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Vindication for (H)all

The powers that be at Choate, Hall & Stewart maintained from the start that a $5 million malpractice suit filed against the Boston mega-firm would quickly and decisively be tossed out of court.

A recent ruling from Superior Court Judge Janet L. Sanders shows that Choate’s prediction was on the money.

Sanders, sitting in Suffolk County’s Business Litigation Session, granted the 161-lawyer firm’s motion to dismiss, finding that plaintiff A. Todd McMahon had no standing to file in the first place.

McMahon accused the firm and a former partner of failing to inform him that a candidate they had recommended for a business partnership had been accused of misconduct in U.S. Bankruptcy Court.

Sanders agreed with Choate’s contention that McMahon, as a former shareholder and guarantor of a holding company, lacked the authority to bring the case to court.

Although several legal claims were presented to Sanders in support of dismissal, Choate’s counsel — George A. Berman of Peabody & Arnold — says Sanders’ ruling on standing made the other issues moot.

The Boston malpractice lawyer says shareholders in close corporations can’t have it both ways: They can’t use the corporation as a shield when it comes to liability for debts, but then seek to assert claims on behalf of the corporation.

“Those who choose to do business in the corporate form must accept both its limitations as well as its benefits,” he says. “[They] cannot choose when to assert the corporation is a separate entity and when to assert it is an alter ego to suit momentary strategic advantage.”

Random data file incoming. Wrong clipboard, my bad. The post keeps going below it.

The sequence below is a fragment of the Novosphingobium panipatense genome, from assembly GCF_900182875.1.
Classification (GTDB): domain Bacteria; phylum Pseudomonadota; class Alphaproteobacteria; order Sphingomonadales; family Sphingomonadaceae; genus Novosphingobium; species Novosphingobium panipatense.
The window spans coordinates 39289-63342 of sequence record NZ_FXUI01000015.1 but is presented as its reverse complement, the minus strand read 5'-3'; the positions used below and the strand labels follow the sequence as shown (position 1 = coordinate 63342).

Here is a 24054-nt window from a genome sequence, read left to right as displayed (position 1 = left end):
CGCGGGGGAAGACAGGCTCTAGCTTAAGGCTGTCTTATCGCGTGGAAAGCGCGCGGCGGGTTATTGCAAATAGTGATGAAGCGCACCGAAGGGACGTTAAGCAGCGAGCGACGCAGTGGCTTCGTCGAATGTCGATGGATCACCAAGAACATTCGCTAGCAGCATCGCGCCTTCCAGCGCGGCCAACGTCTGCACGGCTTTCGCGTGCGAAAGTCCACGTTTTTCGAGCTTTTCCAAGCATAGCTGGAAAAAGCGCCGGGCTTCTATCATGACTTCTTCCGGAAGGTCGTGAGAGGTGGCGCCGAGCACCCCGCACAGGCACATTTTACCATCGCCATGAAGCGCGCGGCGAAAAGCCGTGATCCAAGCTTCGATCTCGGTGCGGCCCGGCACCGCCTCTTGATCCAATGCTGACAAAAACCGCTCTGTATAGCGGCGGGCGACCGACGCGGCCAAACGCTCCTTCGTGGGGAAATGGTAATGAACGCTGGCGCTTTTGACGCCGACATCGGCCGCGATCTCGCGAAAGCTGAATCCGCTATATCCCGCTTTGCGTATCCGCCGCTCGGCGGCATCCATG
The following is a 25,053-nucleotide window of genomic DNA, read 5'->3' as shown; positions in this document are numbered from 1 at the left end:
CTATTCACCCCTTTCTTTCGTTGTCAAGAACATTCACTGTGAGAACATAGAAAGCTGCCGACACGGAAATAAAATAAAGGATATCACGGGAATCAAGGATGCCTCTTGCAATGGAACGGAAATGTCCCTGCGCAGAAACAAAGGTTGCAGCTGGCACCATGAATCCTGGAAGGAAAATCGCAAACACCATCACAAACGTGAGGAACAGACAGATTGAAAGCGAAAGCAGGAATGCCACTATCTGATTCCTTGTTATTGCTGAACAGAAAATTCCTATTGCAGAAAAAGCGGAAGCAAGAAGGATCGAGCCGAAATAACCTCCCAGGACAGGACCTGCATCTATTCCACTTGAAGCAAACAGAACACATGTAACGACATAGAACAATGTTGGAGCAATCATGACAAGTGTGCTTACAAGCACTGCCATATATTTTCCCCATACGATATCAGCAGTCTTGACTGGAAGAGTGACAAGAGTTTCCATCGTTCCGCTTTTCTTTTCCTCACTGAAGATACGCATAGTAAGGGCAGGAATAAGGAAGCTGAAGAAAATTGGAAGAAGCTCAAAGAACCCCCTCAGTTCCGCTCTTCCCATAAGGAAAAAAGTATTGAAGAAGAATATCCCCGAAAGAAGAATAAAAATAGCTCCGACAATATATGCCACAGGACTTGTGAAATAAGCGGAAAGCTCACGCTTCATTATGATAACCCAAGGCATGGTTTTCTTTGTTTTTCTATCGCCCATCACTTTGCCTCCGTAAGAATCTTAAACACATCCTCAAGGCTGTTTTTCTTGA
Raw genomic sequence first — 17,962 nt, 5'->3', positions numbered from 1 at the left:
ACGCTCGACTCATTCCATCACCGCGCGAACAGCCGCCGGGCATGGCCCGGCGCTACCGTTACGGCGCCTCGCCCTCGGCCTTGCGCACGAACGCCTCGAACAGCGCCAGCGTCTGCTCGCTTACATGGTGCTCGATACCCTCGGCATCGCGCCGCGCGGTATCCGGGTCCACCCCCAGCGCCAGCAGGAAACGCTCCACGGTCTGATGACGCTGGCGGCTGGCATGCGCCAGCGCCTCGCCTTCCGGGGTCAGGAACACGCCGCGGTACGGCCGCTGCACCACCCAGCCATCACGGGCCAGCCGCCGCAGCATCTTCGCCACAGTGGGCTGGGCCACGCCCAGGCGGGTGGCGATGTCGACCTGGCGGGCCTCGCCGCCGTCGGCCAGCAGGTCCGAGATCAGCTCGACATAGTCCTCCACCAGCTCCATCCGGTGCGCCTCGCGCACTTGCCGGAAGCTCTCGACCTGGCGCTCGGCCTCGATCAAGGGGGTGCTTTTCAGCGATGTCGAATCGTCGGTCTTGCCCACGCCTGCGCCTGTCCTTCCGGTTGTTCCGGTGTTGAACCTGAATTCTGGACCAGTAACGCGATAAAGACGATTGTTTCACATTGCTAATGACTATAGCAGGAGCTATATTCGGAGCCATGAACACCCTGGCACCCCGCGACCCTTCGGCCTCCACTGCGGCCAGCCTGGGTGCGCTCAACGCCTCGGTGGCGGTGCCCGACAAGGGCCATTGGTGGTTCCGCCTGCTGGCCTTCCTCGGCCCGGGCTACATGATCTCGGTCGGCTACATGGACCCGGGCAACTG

Berman notes that Sanders rejected McMahon’s “ploy” and “essentially ordered [him] to get back into the line of corporate creditors.”

The former chairman of the Board of Bar Overseers says the dismissal shows how unfair it is for media outlets to publicize what he called “completely unsubstantiated allegations of a complaint” as if they were facts.

“Although it was alleged in the malpractice suit that the lawyers had purposefully recommended an executive without disclosing a prior history of fraud, in fact what had not been disclosed was the filing of a two-year-old adversary complaint in an out-of-state proceeding in which the attorneys had no appearance and which was voluntarily dismissed shortly after filing,” Berman says. “Also not reported was the fact that the plaintiffs had successfully negotiated the sale of all of their stock back to the corporation for a substantial profit shortly prior to the corporation’s filing for bankruptcy and that the stock purchase agreement included a release of the corporation and its attorneys.”

McMahon’s Framingham attorney, Christopher Mingace, could not be reached for comment prior to deadline.

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